Enhancing business intelligence
While the digital transformation model at Save the Children has been predominantly executed by a third-party, Sapientrazorfish, an internal team delivers on that framework. In addition, other suppliers such as FDM and Sparta Global provide specific resource around project management, business analysis, development and testing as required.
At the heart of the digital transformation is the Adobe AEM platform, with its content management and analytics tools, so the charity knows who’s visiting its website and what they’re doing when browsing it. With Target, the personalisation engine, a number of user journeys can be provided. Now, the charity wants to look at how that content related to those particular user journeys might be segmented.
“Take me as an example. I liked running around the London Marathon, so I might have an interest in doing that as well as an interest in education in conflict zones,” says Hoods. “How do I start to, when I look at the site, push content, which is relevant to me as an individual, rather than just on maths?”
“In the background, there’s some more work on what we do to get that data out in the web-based systems and back into our core CRM systems. So from a supporter perspective, we’ve got that view,” he adds.
According to the CIO, there is also a case to be made for using data to improve ways of working. “One of the things I’ve proposed under that programme is about establishing a digital academy internally, to drive some more awareness across the entire organisation, maybe put some training in place, really using what colleagues of mine in government are doing with their digital academy work,” he says.
“We want to look at how we can apply that to the work that we do, so that we are becoming more digital by default, rather than that being a bit of an afterthought. So we’re really split between the technology and the cultural change that we need to make.”
Another development at Save the Children as a global organisation is its close work with IT-led change and efficiency by using common tools and processes. This is already happening to some extent as all the international instances of the charity use Agresso tools and are all moving to Oracle HR, for example, while the digital side with Adobe is procured jointly by the US and the UK, under an arrangement where the charity provides DevOps expertise and infrastructure for the staging environments.
There’s much more collaboration going on as a result of this approach as well as cost efficiencies to be had, says Hoods. But Save the Children effectively consumes IT services from suppliers for free or significantly reduced fees – so rather than having a conversation about reduced cost, Hoods is thinking of how to maximise value with the resources the charity already has.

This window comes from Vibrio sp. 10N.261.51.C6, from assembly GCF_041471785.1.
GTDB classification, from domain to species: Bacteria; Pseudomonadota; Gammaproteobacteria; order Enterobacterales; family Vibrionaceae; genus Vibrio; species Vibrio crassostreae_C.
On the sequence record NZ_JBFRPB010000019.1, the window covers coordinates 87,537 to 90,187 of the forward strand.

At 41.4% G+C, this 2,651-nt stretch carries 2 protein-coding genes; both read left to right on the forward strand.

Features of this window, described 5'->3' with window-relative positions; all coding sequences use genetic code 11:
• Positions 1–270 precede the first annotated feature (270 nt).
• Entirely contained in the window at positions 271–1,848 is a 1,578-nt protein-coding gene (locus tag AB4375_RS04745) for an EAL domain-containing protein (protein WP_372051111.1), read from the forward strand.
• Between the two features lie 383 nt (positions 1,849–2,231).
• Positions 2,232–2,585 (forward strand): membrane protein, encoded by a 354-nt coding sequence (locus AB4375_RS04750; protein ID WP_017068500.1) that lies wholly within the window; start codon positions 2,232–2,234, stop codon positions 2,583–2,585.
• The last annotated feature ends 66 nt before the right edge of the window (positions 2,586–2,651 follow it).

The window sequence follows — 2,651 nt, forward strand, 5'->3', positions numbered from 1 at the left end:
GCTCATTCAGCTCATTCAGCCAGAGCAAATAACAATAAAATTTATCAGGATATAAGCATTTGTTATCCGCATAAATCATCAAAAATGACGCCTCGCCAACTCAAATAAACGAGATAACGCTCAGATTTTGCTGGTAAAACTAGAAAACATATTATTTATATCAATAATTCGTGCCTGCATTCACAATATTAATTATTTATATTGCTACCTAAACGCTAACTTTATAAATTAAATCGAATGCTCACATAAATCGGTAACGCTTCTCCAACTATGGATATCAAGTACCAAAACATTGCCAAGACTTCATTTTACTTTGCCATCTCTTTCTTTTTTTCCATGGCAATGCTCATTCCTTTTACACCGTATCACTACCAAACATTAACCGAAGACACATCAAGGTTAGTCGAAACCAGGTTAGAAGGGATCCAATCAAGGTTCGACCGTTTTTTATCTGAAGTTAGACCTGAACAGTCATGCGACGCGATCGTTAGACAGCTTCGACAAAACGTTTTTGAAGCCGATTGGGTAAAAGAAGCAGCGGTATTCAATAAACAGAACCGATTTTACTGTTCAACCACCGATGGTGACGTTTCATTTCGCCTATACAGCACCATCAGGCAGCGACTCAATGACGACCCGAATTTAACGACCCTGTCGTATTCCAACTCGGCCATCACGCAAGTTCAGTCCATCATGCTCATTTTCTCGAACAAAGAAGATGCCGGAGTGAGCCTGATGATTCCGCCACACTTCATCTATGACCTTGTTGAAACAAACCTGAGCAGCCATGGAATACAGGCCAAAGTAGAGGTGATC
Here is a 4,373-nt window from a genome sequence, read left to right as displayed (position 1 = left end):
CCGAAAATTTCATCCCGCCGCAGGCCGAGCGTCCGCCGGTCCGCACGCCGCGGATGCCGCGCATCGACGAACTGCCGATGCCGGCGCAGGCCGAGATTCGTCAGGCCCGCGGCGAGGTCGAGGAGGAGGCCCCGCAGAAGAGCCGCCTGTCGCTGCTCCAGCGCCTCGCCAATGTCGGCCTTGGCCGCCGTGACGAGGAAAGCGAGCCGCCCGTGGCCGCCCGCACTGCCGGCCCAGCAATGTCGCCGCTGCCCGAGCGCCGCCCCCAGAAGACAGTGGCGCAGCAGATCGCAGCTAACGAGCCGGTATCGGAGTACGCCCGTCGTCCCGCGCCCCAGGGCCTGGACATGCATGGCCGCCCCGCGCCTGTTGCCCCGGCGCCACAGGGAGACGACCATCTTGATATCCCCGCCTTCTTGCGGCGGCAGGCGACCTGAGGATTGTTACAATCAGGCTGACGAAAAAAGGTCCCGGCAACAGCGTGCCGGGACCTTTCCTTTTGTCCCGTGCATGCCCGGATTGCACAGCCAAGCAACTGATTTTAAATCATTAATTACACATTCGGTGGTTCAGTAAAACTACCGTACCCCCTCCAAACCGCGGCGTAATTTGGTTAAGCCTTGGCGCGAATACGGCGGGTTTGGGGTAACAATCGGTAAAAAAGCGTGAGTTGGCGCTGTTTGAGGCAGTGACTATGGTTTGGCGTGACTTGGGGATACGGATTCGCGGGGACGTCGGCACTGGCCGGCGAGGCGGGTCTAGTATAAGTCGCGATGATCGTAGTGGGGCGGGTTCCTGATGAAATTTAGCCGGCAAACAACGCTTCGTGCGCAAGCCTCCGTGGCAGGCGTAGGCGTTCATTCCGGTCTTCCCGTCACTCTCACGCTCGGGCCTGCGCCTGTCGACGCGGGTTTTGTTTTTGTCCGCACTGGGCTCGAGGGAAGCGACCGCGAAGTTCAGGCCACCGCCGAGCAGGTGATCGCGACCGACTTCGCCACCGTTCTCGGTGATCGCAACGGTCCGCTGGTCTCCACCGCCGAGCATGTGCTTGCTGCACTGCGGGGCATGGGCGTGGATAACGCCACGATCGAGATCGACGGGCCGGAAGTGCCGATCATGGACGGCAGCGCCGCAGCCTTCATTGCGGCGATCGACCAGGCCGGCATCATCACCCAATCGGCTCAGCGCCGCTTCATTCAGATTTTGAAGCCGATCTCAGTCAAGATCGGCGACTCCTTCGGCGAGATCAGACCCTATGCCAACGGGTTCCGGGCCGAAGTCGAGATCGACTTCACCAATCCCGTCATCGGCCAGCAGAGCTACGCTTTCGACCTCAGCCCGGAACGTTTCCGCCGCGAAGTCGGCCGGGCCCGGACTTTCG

“There’s a charity shared services agenda, but I don’t think that’s of a significant volume. For the smaller charities that seems to work, but because we are on the larger side, I think it becomes more difficult: NSPCC and Barnardo’s have got slightly different uses for technology to us,” he says.
“While they are running children’s service centres and working quite closely with social workers, we don’t have that business model. And we’re international, so where we might have 1300- 1500 staff in the UK, we can put those people on the ground in Africa and all over the world. So we have different requirements for our staff to work than those seen at a predominantly UK-based charity.”
Managing limited resources
Another challenge is, like most leaders within the third sector would say, having an extremely busy agenda with very limited resources. According to Hoods, they way to respond is juggling and managing those resources effectively.
“We’re looking more at shared services and how do we use more common platforms and tools. We’re also trying to shift our culture and look at our operating model as a core IT team and what that actually means,” he says.
Over the coming year, Hoods expects the charity will have been able to engage and interact with its supporters and donors and getting value from its digital platform and also advance its trials around blockchain and other technologies such as artificial intelligence.
“We don’t really want to be investing in a cycle where we work quite hard to get things up and running and then we leave it, and then three years later, we say that’s not working,” he says. “It’s all about that continuous improvement, like in a DevOps-type approach, there’s a continuous delivery that we really want to achieve in terms of all the technology platforms that we’ve got.”
“We’re not really having any big, lengthy projects to implement new ones. It’s really a combination of those core technologies that we have, but almost about embedding as much of that DevOps across the entire organisation as we can. It’s going to be quite difficult in terms of mindset and approach, but we might as well try.”